Advice for TEST12345

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AcWxRadar

Thread Starter
SatelliteGuys Pro
Apr 26, 2006
4,575
4
40 miles NW of Omaha. Omaha?
Hey Test,

I see that you are still doing your homework and research. Might I add a very simple recommendation to you here?

No matter what I or anyone else recommends, remember that this whole endeavor is a hobby and it is your hobby.
If you have a specific budget in mind for your hobby, judge the information that you gather from all of us against what your personal budget is at this time. Maintain your idea of this hobby as a FUN item and not a major expenditure. You do NOT have to spend a boatload of money to make this work. Try making your entry into FTA the cheapest endeavor you can. There is a learning curve here and it is a lot more enjoyable if it isn't enjoyed at a cost that you have to fret over.

In other words, don't try to figure it all out right now and dump a lot of money into it. I believe that you will enjoy it all much more and learn much more if you just buy the inexpensive stuff and look for the good deals and do some scrounging in the beginning. Some of the lesser expensive items will make you more pleased.

This is a hobby and hobbies are for the fun and the education, not work.

RADAR
 

Test12345

SatelliteGuys Pro
Mar 11, 2007
155
3
If I could figure out how to "like: this post, I would "like it" too. :D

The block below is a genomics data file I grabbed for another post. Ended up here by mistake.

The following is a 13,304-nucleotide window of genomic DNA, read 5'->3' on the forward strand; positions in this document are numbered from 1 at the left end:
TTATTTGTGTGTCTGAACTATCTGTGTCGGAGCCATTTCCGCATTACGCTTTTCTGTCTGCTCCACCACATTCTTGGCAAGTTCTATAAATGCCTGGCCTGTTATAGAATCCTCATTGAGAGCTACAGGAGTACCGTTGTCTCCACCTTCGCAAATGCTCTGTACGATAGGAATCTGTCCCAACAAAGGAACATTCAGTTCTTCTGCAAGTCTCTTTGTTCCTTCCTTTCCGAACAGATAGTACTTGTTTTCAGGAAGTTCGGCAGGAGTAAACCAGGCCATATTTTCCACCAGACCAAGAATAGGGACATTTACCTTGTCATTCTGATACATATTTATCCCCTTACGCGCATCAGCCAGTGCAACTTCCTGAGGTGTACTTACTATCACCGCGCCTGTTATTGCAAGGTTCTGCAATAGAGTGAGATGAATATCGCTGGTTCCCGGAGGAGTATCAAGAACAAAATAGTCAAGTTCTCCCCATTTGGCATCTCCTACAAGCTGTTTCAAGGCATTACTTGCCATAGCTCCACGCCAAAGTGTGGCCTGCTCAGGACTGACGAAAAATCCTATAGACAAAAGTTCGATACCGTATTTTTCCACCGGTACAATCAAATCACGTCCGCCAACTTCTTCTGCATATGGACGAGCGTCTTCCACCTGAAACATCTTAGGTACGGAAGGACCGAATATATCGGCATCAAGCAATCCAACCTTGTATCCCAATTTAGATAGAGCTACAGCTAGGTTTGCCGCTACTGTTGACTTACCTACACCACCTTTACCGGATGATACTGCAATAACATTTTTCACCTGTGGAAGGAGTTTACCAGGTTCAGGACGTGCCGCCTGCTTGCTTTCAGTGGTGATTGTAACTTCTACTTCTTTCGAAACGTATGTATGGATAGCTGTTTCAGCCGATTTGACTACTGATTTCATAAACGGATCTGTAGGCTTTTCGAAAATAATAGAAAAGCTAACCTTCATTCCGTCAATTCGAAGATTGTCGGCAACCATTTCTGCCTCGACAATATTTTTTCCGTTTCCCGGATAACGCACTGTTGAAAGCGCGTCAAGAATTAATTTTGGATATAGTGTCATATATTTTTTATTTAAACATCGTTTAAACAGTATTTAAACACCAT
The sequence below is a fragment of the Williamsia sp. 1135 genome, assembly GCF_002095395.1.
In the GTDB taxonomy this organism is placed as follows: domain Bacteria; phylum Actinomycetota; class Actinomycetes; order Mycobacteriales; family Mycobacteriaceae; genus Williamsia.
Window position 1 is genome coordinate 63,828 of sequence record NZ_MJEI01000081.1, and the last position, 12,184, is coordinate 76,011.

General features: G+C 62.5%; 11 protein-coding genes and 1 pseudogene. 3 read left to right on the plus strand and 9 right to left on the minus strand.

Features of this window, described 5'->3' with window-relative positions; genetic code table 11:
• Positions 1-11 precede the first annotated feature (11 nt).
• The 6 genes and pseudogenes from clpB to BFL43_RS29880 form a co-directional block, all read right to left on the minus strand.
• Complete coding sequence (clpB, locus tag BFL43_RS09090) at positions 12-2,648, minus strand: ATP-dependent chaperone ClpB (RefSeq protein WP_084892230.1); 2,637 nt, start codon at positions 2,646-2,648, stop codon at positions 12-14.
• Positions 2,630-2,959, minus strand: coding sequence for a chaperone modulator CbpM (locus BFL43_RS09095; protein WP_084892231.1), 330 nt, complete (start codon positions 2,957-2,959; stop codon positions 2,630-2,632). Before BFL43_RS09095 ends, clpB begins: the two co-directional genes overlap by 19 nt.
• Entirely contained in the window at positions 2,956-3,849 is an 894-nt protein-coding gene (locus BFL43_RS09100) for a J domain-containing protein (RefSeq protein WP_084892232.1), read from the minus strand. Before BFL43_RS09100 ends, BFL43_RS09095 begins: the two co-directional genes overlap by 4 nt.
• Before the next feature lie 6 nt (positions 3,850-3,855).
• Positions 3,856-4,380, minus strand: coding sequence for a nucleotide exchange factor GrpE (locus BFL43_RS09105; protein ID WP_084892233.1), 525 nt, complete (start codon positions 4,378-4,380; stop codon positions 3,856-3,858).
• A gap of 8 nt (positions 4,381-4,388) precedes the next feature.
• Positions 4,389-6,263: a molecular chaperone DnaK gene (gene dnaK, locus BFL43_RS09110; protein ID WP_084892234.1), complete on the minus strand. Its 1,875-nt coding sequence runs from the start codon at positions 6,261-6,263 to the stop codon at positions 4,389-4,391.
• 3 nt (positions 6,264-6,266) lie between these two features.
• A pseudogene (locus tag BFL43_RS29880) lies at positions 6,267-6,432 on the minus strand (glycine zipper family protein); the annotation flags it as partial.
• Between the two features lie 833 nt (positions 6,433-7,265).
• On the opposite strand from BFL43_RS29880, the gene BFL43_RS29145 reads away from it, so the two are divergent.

Thanks for the advice RADAR. I sometimes get ahead of myself (well, always) when it comes to hobbies/projects and the like. My problem is (I think this is everyones problem too :)) that I have a certain budget I try to meet, but then I see all this stuff, want to get the best, and go overboard and spend more than I like. NOT because I just like to throw away money, but mostly because I get really into everything I do (perfectionist?) and try to do it as good as I possibly can so it works, and stays working for the long haul.

Anyway, I appreciate the advice here (and in every one of my other threads you've so kindly replied to). So far, it's actually caused me to buy slightly cheaper cable. :eek:
 

AcWxRadar

Thread Starter
SatelliteGuys Pro
Apr 26, 2006
4,575
4
40 miles NW of Omaha. Omaha?
Thanks for the advice RADAR. I sometimes get ahead of myself (well, always) when it comes to hobbies/projects and the like. My problem is (I think this is everyones problem too :)) that I have a certain budget I try to meet, but then I see all this stuff, want to get the best, and go overboard and spend more than I like. NOT because I just like to throw away money, but mostly because I get really into everything I do (perfectionist?)

but then I see all this stuff